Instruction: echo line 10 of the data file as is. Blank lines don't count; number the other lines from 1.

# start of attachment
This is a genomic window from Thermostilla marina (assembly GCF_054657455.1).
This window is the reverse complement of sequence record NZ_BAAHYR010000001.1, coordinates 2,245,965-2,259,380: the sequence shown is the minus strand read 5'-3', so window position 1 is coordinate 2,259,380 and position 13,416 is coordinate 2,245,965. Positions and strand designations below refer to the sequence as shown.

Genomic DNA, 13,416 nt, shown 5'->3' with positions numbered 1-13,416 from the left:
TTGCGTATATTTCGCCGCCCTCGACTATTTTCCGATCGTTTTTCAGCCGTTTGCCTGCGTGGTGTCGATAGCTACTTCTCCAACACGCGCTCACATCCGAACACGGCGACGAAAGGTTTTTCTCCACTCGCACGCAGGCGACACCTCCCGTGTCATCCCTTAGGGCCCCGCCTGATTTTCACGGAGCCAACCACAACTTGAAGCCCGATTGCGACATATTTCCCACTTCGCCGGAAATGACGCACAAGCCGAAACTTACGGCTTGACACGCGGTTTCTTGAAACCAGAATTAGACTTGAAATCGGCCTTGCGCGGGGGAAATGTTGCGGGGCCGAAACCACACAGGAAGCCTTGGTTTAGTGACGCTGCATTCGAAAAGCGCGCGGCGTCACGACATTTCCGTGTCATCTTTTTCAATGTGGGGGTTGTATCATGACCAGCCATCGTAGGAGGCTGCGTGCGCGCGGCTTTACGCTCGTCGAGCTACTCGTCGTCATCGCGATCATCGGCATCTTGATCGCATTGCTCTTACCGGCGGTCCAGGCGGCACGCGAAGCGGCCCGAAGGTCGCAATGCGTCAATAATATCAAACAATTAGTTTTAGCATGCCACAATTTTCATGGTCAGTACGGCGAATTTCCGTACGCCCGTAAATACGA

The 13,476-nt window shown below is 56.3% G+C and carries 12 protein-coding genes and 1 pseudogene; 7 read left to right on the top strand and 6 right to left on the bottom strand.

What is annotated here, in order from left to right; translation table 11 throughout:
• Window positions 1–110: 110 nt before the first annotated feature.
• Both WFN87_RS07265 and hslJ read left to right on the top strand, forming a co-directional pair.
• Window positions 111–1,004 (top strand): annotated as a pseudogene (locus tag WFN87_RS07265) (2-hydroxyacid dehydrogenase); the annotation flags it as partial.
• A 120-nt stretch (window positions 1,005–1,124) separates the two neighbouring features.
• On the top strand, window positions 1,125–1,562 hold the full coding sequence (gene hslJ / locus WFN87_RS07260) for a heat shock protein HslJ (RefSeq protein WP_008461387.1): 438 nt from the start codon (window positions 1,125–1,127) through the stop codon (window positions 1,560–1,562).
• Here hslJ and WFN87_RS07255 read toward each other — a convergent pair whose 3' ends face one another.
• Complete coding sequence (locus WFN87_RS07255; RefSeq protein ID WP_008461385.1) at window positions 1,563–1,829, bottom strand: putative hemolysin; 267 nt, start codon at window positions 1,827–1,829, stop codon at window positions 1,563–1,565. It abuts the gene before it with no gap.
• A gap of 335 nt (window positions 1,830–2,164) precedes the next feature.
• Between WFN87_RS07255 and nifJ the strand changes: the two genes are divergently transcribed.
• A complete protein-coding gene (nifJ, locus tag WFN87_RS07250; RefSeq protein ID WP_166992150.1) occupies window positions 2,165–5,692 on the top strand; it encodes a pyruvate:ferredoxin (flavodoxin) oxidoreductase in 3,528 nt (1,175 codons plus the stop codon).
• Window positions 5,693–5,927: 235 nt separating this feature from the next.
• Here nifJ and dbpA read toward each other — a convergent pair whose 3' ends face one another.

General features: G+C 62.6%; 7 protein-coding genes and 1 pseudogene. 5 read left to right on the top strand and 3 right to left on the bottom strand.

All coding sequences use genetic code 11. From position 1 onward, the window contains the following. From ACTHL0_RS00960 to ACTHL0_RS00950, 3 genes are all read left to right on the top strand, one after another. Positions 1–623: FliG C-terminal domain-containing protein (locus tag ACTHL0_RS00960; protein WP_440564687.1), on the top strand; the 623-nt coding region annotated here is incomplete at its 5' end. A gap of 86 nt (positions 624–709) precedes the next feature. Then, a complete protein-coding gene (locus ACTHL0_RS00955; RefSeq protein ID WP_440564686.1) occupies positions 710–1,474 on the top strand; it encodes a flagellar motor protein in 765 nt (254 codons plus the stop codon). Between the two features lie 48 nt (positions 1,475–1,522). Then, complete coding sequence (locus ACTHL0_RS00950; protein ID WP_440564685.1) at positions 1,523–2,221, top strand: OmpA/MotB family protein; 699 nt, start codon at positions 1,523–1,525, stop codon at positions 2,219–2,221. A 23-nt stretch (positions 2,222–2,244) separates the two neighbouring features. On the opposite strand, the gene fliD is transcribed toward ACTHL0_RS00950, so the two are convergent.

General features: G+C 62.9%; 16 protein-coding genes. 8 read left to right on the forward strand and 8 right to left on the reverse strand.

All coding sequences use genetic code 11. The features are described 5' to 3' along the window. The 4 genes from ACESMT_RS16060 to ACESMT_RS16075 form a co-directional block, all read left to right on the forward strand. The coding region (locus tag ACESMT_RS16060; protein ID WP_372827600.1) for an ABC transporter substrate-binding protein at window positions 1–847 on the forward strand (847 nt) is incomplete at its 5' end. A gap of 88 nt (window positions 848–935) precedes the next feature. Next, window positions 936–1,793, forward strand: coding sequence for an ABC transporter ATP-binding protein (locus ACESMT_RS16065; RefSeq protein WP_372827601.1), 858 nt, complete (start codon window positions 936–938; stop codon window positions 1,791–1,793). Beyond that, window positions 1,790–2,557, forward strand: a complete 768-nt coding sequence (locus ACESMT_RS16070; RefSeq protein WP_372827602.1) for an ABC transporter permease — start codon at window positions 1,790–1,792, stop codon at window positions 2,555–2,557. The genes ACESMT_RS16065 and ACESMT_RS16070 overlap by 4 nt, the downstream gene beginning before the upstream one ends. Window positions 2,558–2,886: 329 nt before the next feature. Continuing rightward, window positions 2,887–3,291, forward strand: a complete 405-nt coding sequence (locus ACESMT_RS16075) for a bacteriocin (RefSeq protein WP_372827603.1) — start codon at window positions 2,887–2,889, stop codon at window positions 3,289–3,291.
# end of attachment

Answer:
• A 120-nt stretch (window positions 1,005–1,124) separates the two neighbouring features.